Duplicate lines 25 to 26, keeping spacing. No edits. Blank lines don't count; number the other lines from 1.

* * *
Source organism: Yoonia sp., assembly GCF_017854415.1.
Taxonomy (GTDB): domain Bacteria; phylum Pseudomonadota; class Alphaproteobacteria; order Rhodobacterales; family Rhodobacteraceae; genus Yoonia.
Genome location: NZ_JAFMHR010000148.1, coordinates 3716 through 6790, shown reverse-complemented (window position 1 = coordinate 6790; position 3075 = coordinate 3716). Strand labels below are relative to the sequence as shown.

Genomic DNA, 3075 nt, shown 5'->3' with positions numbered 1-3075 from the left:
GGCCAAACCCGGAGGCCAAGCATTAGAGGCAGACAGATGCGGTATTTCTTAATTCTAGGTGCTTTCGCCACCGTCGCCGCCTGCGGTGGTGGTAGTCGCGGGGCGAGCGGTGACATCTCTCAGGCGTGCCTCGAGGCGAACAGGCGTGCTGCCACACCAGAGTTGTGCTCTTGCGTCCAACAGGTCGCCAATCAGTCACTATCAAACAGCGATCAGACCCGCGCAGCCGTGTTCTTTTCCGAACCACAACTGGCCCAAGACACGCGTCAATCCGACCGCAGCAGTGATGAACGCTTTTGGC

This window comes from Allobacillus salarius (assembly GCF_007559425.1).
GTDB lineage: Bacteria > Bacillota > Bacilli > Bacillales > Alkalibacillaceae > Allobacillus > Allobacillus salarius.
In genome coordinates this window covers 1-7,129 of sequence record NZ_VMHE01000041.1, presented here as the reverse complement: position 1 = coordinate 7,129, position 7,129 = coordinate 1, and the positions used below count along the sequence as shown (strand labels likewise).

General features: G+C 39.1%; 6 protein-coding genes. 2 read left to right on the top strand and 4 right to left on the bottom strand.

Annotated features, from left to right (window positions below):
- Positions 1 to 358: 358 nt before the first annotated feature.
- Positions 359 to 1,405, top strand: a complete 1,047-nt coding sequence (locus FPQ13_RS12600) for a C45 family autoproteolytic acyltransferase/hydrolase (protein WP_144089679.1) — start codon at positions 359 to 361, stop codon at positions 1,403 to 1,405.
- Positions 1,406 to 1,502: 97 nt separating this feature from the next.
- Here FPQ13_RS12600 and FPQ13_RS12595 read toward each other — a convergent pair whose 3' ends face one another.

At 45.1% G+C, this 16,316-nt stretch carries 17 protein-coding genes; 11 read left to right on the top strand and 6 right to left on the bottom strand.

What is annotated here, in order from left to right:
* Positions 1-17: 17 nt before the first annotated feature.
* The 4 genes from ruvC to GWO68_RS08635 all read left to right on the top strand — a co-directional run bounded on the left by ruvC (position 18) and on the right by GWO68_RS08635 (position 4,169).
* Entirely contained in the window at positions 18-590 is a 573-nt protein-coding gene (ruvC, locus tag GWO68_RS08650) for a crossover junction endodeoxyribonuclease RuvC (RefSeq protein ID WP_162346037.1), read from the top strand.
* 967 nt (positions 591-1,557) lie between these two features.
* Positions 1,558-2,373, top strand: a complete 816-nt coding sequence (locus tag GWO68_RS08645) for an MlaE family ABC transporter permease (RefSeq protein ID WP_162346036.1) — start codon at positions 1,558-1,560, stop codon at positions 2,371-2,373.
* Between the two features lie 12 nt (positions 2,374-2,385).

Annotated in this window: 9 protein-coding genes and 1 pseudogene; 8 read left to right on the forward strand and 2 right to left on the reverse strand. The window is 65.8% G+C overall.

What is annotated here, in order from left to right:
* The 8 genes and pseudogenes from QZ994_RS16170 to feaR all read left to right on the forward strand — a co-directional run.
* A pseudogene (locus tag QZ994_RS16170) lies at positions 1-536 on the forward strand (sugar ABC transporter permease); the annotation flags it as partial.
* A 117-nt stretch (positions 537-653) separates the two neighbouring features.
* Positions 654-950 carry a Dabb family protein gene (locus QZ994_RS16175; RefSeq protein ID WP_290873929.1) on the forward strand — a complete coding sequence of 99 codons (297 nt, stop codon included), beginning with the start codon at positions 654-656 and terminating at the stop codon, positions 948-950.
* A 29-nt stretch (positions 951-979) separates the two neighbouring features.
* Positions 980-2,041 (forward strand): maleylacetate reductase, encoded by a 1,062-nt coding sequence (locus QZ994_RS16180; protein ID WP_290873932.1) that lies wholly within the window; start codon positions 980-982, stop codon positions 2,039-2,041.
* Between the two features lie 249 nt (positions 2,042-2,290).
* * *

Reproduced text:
* The 8 genes and pseudogenes from QZ994_RS16170 to feaR all read left to right on the forward strand — a co-directional run.
* A pseudogene (locus tag QZ994_RS16170) lies at positions 1-536 on the forward strand (sugar ABC transporter permease); the annotation flags it as partial.